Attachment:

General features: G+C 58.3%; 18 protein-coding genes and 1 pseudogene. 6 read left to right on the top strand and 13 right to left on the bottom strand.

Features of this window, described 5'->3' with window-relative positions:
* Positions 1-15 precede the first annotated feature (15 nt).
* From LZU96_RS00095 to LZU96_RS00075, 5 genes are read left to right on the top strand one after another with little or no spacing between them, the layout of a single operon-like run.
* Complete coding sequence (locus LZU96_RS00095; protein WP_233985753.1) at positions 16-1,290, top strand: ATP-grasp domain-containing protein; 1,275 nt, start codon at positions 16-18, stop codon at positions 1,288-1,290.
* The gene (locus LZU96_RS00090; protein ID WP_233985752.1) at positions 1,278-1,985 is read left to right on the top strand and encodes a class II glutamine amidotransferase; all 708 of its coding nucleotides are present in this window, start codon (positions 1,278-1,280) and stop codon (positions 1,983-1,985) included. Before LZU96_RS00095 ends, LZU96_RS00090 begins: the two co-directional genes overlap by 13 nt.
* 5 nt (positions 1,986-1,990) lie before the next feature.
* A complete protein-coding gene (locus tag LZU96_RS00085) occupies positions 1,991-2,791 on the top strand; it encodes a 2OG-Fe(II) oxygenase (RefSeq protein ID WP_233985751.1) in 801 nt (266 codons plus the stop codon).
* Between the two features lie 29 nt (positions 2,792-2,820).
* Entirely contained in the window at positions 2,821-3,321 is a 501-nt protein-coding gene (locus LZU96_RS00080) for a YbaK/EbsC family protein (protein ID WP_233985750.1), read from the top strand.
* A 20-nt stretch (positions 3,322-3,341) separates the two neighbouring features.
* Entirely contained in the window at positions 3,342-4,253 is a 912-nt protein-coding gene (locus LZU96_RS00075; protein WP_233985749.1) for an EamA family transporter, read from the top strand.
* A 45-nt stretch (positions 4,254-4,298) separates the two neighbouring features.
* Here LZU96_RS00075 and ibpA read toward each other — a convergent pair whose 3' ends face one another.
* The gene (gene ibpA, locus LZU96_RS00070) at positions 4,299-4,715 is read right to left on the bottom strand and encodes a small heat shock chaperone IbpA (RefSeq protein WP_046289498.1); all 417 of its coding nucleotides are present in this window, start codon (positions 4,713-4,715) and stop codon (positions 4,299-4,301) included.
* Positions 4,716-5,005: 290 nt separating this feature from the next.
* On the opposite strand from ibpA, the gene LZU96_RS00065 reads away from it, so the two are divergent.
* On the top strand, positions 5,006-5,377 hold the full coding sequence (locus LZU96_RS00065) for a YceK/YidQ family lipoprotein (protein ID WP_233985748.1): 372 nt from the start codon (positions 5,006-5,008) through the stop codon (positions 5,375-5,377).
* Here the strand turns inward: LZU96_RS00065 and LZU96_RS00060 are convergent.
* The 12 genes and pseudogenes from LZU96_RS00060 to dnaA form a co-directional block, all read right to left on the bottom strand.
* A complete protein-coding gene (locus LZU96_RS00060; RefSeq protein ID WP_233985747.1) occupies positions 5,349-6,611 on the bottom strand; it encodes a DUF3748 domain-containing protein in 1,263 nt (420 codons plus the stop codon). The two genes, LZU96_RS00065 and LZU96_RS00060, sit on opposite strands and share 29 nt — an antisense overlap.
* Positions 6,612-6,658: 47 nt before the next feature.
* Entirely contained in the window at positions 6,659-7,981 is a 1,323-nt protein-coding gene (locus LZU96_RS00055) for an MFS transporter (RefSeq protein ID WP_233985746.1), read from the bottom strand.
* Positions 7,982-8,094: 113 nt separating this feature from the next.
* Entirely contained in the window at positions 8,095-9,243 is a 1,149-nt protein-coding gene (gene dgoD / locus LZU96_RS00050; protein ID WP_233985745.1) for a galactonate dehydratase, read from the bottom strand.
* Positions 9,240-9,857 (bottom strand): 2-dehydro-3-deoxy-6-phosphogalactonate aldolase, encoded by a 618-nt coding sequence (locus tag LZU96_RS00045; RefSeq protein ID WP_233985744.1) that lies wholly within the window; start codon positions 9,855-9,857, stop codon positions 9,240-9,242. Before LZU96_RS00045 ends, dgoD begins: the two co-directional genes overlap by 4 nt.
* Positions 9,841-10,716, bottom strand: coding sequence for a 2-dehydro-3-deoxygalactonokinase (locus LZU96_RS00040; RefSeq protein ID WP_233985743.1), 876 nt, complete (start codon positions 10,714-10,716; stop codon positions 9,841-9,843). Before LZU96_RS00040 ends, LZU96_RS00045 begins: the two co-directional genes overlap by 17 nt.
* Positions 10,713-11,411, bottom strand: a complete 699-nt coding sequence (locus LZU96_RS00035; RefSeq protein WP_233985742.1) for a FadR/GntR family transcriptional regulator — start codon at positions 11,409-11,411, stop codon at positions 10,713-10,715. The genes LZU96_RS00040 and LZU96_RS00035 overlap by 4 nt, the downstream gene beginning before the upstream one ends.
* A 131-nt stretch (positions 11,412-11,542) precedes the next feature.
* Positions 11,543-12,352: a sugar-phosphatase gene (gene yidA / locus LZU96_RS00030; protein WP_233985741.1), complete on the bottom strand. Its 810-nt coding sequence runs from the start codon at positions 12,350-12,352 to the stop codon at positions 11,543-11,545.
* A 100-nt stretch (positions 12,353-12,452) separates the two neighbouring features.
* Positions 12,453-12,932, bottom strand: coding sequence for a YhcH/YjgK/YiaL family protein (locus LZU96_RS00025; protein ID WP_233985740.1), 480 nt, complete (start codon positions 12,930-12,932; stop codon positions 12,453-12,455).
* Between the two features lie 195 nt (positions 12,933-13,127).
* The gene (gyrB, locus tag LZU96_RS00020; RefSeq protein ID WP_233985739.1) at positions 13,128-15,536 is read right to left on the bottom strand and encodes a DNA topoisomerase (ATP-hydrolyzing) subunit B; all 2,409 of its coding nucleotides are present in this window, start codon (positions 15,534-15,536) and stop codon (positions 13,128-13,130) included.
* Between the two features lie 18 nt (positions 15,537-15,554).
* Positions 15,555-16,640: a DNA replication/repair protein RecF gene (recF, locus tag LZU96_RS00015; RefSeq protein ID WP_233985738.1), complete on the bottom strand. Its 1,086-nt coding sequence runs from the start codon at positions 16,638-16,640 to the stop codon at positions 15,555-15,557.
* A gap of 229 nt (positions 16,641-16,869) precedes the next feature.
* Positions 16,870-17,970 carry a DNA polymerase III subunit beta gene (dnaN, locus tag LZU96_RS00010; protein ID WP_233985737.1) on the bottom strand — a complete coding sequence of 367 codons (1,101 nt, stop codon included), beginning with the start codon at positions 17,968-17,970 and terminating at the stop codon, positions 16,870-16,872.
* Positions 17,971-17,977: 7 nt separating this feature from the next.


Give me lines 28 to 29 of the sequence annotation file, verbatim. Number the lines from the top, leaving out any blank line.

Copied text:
* Positions 10,713-11,411, bottom strand: a complete 699-nt coding sequence (locus LZU96_RS00035; RefSeq protein WP_233985742.1) for a FadR/GntR family transcriptional regulator — start codon at positions 11,409-11,411, stop codon at positions 10,713-10,715. The genes LZU96_RS00040 and LZU96_RS00035 overlap by 4 nt, the downstream gene beginning before the upstream one ends.
* A 131-nt stretch (positions 11,412-11,542) precedes the next feature.